Bringing together Government, NFPs and healthcare professionals to develop strategies for closing the gap in remote Indigenous health outcomes

Brisbane | 17th – 18th July 2018

Aventedge acknowledges the traditional owners, the Turrbul People, and the Aboriginal and Torres Strait Islander elders past and present, on whose land we work to support the provision of safe and quality healthcare.
Since the launch of Close the Gap campaign in 2006, over $30 billion is spent each year to advance Indigenous health and wellbeing. Sadly, as of 2018, only three of seven Close the Gap targets are on track to be met. And regrettably, Indigenous Peoples continue to be the least healthy population group in Australia.
The Indigenous & Remote Health Forum brings together Government, PHNs, LHDs, NFPs, community-controlled and allied health services, Aboriginal corporations, and health councils and associations. The conference explores the strategies to advance healthcare delivery, improve chronic disease management, reduce mortality rates, and many other key issues surrounding Closing the Gap. It will also provide valuable insights on the latest policies and best practices to advance the efficiency and quality of healthcare for remote Indigenous communities.
We are committed to delivering authentic, relevant and practical health solutions. As such, our agenda is produced in consultation with our Advisory Board of respected elders and professionals.
Key Learning Objectives:
  • Deliver culturally targeted and demonstrably effective prevention programs linked directly to early interventions
  • Raise awareness, reduce mental ill-health stigma and prevent suicides
  • Educate and train natural helpers and community leaders so as to embed skills and knowledge in these rural and remote communities where access to health and/or mental-health clinicians is either severely limited or non-existent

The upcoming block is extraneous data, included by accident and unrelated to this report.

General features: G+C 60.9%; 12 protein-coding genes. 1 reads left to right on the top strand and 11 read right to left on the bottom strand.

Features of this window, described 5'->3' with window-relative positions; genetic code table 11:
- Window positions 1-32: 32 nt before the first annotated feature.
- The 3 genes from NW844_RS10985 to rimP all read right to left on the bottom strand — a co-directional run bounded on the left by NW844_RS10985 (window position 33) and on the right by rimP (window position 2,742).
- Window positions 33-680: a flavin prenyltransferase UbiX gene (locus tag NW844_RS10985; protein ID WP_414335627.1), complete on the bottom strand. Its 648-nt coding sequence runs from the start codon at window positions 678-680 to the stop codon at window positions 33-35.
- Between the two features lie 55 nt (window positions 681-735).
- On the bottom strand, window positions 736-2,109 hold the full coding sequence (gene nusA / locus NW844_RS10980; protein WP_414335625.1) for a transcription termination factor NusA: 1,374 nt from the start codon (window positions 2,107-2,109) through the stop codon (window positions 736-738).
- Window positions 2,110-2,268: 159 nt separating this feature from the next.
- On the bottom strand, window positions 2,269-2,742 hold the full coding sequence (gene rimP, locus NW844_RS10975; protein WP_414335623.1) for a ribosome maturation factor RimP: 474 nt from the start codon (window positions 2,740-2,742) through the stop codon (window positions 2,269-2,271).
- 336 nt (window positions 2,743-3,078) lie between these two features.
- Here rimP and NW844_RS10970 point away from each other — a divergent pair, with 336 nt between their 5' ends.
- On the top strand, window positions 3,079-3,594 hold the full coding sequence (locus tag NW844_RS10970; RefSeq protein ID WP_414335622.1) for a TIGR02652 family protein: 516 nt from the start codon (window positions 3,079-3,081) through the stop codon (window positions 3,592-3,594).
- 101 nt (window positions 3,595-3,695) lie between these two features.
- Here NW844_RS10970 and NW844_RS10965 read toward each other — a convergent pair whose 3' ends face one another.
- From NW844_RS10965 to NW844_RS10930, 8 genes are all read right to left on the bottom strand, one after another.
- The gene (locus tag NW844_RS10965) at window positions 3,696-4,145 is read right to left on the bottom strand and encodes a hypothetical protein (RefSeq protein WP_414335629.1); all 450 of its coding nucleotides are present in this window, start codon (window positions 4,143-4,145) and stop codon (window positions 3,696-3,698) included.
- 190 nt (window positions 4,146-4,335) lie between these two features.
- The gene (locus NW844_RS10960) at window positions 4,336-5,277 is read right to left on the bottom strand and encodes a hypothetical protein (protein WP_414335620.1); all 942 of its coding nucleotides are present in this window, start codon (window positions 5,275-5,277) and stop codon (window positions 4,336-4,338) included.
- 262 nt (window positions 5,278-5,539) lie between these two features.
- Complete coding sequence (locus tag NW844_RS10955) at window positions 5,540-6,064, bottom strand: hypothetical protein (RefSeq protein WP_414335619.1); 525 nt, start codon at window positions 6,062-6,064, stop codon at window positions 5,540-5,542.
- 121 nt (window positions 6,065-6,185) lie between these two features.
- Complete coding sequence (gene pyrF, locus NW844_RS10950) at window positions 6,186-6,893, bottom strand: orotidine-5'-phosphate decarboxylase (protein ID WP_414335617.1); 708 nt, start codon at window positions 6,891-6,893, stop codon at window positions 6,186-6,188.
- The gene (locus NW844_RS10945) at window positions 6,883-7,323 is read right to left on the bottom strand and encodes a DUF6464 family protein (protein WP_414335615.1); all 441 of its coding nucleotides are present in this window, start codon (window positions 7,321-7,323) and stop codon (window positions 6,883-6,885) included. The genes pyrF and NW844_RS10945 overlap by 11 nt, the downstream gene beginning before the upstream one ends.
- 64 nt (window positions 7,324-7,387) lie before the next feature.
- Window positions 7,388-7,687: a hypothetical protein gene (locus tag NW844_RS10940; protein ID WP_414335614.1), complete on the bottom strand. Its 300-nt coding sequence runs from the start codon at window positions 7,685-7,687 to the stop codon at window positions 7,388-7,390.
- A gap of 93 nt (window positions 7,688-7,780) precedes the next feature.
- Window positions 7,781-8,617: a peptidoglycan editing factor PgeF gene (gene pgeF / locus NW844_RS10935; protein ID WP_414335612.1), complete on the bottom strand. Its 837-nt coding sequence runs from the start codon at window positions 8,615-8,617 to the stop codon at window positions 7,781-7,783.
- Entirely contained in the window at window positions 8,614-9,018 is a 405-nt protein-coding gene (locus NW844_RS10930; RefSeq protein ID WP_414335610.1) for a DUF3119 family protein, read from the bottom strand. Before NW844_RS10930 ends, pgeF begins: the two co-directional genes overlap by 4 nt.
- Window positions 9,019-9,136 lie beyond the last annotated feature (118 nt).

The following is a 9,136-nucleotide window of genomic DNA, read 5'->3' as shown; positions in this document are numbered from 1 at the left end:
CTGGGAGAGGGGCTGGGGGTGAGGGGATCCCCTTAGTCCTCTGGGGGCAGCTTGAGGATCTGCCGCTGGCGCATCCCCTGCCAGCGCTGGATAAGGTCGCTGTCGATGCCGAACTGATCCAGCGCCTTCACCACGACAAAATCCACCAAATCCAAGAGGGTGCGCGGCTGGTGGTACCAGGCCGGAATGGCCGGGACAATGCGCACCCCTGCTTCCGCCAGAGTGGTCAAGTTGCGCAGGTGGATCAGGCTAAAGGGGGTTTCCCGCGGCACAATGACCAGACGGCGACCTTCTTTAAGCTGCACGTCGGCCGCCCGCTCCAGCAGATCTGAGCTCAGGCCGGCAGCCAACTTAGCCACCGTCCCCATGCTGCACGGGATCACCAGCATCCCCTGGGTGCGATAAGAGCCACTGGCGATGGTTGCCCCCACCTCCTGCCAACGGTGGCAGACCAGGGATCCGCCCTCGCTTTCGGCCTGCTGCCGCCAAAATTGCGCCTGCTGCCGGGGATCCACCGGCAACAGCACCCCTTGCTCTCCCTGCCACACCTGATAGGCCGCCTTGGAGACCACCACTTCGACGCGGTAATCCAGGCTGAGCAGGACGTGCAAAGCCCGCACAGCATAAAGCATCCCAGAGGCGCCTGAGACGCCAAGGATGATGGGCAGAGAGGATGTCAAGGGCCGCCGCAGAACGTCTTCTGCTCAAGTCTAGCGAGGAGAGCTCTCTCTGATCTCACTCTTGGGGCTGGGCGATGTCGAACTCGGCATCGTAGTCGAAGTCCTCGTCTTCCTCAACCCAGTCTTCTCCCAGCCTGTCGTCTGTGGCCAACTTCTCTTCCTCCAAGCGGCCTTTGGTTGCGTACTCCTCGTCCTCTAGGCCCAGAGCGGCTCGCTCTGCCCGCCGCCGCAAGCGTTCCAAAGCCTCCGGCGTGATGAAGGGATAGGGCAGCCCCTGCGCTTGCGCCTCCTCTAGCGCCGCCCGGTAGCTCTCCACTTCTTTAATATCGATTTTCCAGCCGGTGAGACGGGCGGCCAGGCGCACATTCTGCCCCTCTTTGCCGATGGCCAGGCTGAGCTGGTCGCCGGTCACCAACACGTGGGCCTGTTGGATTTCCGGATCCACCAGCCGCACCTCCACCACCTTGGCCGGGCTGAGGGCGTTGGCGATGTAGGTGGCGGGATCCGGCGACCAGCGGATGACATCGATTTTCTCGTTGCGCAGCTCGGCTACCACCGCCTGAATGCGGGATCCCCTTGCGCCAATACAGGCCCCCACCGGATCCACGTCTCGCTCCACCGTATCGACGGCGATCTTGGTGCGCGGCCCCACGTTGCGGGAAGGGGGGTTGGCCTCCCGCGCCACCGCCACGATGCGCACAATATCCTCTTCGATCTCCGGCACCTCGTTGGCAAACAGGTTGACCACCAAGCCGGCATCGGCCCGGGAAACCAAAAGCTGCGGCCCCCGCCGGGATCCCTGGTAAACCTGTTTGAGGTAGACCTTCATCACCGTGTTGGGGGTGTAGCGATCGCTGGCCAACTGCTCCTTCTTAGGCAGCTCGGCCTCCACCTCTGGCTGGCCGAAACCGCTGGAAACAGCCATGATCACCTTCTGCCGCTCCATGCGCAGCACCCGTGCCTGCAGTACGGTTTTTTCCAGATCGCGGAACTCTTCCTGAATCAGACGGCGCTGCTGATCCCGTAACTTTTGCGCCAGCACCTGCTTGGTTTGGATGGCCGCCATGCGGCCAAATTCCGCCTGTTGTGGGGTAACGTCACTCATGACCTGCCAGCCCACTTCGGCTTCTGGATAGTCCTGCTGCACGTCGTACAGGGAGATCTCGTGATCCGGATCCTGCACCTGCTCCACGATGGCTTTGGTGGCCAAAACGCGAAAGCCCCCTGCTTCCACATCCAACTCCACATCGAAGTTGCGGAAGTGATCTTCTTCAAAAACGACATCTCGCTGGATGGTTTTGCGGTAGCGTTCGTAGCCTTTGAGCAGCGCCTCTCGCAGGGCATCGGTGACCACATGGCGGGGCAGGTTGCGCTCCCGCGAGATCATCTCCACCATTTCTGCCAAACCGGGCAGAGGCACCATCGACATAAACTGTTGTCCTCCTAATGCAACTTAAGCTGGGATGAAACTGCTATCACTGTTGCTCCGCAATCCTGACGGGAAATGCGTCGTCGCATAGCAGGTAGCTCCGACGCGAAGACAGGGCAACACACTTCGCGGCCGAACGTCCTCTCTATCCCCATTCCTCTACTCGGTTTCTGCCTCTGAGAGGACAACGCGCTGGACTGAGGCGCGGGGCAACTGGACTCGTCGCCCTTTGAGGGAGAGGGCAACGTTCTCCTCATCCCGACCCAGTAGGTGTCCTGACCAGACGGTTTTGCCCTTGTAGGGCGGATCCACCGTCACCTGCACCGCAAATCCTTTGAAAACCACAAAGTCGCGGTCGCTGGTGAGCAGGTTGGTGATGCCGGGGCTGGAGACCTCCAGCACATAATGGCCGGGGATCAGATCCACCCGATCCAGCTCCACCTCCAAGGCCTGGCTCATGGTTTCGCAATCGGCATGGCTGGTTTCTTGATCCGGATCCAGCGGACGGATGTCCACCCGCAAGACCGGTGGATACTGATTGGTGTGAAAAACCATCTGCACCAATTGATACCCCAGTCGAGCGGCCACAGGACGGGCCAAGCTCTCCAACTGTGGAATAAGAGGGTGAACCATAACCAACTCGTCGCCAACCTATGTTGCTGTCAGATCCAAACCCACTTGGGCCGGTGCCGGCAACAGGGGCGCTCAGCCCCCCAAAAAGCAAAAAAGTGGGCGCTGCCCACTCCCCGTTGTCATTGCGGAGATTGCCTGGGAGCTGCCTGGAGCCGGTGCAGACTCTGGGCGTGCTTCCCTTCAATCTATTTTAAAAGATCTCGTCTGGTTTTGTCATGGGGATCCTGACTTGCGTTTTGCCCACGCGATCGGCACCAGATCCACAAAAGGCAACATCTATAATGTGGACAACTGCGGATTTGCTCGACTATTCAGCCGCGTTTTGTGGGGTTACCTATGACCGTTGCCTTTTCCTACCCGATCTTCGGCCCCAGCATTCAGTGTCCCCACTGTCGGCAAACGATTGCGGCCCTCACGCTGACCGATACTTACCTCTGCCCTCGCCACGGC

• Educate individuals, families and communities with pathways to help
Rural & Remote Health: Deadly Thinking Workshop
Brisbane | 19th July 2018
Deadly Thinking is a social and emotional wellbeing and suicide prevention workshop designed by Indigenous Australians for Indigenous communities, healthcare professionals, Government and NFPs to enhance the mental health and lower the suicide rates amongst Indigenous Peoples.
Rural and remote Australia is marked by unpredictability, isolation, economic and financial uncertainty, incessant change and extreme weather events. These challenges can have a serious impact on the mental health of the men and women who live out here. Our communities don’t enjoy the services that urban Australians take for granted.
Rural & Remote Health’s work is evidence-based, and follows a Knowledge Translation approach; their mental health programs being professionally researched, designed and administered by a team of specialists, ensuring that program knowledge and capability remain embedded at a local level in communities and organisations.

Indigenous & Remote Health: Featured Speakers

Uncle Peter Shine

Director of Aboriginal Health